Mike Krenitsky, Clearwater
Driving in Florida
For friendlier roads
A Florida driver's wish list for 2011:
• Pass a law against texting and talking on cell phones while driving.
• Drivers, please stop turning right into oncoming traffic when that traffic has the green light.
• Please start using your directional lights to show your fellow drivers that you are turning.
• Please stay a safe distance behind cars to prevent rear-end accidents.
• So traffic can flow better, please don't drive in the passing lane; pass and pull back into the driving lane.
• Let's start driving and treating our fellow drivers as we would like to be treated. Courtesy on the roads and highways has been long forgotten.
Earl Trongeau, Brooksville
Breach deserved more play
I am puzzled as to why our local and national media has not made more of the story of the Okaloosa County sheriff who discovered up to 40 illegal aliens working in a secure section of Eglin Air Force Base for up to a year.
The federal government wasn't interested and didn't offer much help, so only three illegals were finally arrested at the end of the 90-day investigation. On the Internet, one finds many comments from soldiers complaining that this is not an isolated incident.
Law-abiding, taxpaying citizens now must submit to full-body scans or a friendly pat down if we go to the airport, but apparently if you are here illegally our federal government will bend over backwards to allow you to work at places American citizens can't even look into.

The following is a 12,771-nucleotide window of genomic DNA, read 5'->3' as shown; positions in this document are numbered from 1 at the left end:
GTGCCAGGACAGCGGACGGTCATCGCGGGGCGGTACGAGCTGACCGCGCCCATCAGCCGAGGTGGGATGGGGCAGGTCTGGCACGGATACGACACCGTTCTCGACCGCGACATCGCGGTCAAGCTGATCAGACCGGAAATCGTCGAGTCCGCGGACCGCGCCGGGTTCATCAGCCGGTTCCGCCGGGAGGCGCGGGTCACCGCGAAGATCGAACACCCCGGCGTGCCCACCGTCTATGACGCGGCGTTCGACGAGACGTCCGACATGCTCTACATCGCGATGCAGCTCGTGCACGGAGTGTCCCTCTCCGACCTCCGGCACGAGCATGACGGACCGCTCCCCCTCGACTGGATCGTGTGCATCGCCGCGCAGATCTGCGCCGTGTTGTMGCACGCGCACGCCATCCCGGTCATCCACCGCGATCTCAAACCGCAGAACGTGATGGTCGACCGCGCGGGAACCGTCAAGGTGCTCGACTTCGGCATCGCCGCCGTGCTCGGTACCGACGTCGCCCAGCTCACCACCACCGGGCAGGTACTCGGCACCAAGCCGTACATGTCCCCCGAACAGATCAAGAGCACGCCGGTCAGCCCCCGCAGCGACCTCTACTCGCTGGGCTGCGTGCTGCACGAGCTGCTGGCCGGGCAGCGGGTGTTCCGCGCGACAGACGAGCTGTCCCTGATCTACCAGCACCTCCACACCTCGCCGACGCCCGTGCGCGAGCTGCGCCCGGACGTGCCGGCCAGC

Craig R. McNees, Tampa
U.S. to bolster Afghans' training | Jan. 2
Lack of protection
If using Janet Napolitano's skills in protecting borders in Afghanistan is the best this country can do, we need to ship all of our military home to safety, immediately.
Our best and most patriotic citizens are being maimed and killed over there. The Afghan government is corrupt (much like our own) and the citizens there live under a tribal mentality that says "the enemy of my enemy is my friend." Therefore we don't know whom we can trust or who the enemy is.
In the Jan. 2 Times I read about Marine Lance Cpl. Justin Gaertner of Trinity being maimed by an IED, and my heart breaks for him and for all who have been killed or injured. In the same day's paper is the article about Homeland Security Secretary Janet Napolitano sending 52 experts to train the Afghan border patrol. Is this a joke? Napolitano can't even protect our own southern border.
Lindsay Paolillo, Dunnellon
Campaign against obesity
Cut out snack foods
Michelle Obama wants to cut down on childhood obesity. I think the Republicans in Congress should help her by cutting the food stamp program so that only staples like rice, beans, flour, milk, sugar, eggs, lean, low-cost cuts of fresh meat, and margarine without transfats may be purchased.
Cutting out the corn chips, snacks, soda, processed meats and junk food from this program would do much to help fight obesity.
Ronnie Dubs, St. Petersburg